Citipointe Christian College in Brisbane, Australia is in the midst of controversy after it required parents to sign a contract that upheld its beliefs on biblical sexuality, calling for the abstinence of "any form of sexual immorality" or sexual acts outside the definition of a Biblical marriage.

The school faced major backlash from parents who called it "open discrimination," but the school is fighting back to maintain freedom to stand for biblical sexuality.

"We have always held these Christian beliefs and we have tried to be fair and transparent to everyone in our community by making them clear in the enrolment contract," a statement from Principal Pastor Brian Mulheran read, as per the Daily Mail. The principal said that they intend to uphold their "Christian ethos" and through the contract are helping parents and their kids "make an informed choice" about whether they want to accept their "approach to Christian education."

Mulheran added that the school "does not judge students on their sexuality or gender identity and we would not make a decision about their enrolment in the College simply on that basis," arguing that the school "[believes] each individual is created in the image of God, with dignity and worth equal to every other person." He declared that the school "unequivocally [loves] and [respects] all people regardless of their lifestyle and choices, even if those choices are different to our beliefs and practice."

The school, however, said it would only enroll a student based on the "gender that corresponds to their biological sex," which implies that LGBT students are not welcome to enroll, Decision Magazine reported. A teacher at the school, Helen Clapham Burns has resigned over the contract, as she argued that the school was using discriminatory language that made children "not feel safe" in its premises.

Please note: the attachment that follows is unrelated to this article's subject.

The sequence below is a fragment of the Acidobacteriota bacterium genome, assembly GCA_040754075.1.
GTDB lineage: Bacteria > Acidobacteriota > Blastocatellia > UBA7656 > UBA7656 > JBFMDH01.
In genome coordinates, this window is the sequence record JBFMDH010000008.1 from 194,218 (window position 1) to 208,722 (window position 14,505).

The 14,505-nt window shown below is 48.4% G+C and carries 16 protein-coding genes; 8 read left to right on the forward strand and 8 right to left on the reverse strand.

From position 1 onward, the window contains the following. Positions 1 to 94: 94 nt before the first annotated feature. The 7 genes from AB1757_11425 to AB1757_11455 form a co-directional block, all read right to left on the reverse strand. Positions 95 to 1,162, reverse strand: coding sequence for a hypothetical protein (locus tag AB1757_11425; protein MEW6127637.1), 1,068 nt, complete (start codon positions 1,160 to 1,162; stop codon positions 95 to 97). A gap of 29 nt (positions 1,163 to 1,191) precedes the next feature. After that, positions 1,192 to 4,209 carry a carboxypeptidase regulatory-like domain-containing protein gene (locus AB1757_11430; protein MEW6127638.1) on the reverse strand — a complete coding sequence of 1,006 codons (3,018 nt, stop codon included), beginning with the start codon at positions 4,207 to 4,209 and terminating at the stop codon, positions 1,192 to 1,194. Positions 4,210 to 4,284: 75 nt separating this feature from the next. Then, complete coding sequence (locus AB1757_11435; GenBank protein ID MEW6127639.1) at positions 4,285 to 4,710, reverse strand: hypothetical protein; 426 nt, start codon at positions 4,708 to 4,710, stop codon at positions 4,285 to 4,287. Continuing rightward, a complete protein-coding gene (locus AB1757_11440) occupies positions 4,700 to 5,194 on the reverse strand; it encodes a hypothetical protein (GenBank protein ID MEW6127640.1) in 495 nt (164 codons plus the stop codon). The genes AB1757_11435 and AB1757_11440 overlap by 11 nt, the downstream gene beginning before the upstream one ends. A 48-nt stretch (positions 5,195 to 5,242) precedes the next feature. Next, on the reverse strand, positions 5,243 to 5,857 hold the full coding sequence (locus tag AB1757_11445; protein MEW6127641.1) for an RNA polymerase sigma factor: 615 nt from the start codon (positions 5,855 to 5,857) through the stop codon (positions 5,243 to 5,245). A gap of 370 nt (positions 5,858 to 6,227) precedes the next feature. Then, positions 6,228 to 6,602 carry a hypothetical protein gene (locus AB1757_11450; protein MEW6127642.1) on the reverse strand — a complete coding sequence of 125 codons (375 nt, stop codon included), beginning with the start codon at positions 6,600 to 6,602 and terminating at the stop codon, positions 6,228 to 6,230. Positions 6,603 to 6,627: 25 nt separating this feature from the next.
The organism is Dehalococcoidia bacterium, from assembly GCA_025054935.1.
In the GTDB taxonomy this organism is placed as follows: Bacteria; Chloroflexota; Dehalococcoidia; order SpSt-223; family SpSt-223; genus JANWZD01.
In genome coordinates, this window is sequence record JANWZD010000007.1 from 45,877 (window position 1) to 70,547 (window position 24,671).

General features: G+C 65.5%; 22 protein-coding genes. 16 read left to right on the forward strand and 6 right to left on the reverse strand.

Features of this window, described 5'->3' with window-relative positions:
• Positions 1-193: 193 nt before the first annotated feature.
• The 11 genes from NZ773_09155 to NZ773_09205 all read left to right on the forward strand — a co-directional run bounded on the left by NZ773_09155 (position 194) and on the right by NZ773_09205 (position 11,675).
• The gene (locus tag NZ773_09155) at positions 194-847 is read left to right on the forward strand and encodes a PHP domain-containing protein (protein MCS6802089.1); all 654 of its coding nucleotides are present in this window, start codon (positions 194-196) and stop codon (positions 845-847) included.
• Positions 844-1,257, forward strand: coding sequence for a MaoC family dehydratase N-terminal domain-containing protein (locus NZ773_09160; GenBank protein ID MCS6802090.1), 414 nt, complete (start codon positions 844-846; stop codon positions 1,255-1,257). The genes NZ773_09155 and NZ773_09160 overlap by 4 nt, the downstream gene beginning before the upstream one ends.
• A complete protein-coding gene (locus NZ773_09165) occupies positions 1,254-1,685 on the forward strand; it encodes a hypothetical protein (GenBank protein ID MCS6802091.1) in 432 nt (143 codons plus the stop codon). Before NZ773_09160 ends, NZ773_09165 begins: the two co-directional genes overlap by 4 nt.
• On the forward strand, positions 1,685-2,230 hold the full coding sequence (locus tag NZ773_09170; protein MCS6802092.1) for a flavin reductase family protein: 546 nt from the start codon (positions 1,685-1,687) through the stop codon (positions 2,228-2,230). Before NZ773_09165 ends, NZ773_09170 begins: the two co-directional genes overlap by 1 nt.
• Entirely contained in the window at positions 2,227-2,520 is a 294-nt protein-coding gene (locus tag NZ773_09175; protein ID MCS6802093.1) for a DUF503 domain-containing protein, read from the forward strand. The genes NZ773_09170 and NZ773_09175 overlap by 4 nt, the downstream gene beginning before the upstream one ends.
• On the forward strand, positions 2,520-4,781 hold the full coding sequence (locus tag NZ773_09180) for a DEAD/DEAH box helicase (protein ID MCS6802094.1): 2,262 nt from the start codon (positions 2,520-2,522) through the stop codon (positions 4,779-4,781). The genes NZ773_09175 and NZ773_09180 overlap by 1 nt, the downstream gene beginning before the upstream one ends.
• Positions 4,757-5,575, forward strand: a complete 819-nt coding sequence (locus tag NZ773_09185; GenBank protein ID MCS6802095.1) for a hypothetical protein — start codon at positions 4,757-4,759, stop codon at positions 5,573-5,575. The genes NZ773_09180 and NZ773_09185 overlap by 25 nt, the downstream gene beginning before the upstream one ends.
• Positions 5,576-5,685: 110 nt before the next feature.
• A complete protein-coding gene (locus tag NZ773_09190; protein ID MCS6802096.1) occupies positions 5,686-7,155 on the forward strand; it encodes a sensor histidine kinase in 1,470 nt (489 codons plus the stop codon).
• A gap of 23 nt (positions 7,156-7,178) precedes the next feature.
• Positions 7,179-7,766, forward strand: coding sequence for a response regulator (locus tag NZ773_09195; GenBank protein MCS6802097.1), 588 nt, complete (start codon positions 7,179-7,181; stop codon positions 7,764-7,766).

WND reported that there is under pending possible review by the Queensland's Education Ministry, but are standing by its religious beliefs. In a leaked video intended for parents of students at the school, Mulheran explained that the Christiancollege was "established for religious purposes," and that they "have the freedom to maintain our Christian ethos and provide families an education based on our shared beliefs."

Mulheran claims that an "open society" is one in which "legitimate exercise of religious freedom is not discrimination." But parents insist that it is. In a petition to "demand that Citipointe Christian College recall the amended enrollment contract," more than 155,000 people have signed "to show Citipointe that we will not stand for such blatant transphobia and homophobia."

The petition claims that "Citipointe is using their religious beliefs to openly discriminate against queer and trans students, as well as threatening to take away their education."

Queensland Education Minister Grace Grace remarked that she refuses to support the school's position, adding that she has raised the issue with the Attorney General around anti-discrimination laws and encouraged concerned parents and students to report it to the Human Rights Commission. She added, "Every student deserves to feel accepted and supported at school. The 'values' laid out in this document don't seem very Christian to me."

Of course, this is but the latest in many attempts to force Christian institutions to reject the Bible's teachings on sexuality. Sadly, after much pressure, the Christian college was forced to withdraw the contract, which is dubbed "anti-gay" by mainstream media. Pastor Mulheran, on the other hand, has stepped down following the incident.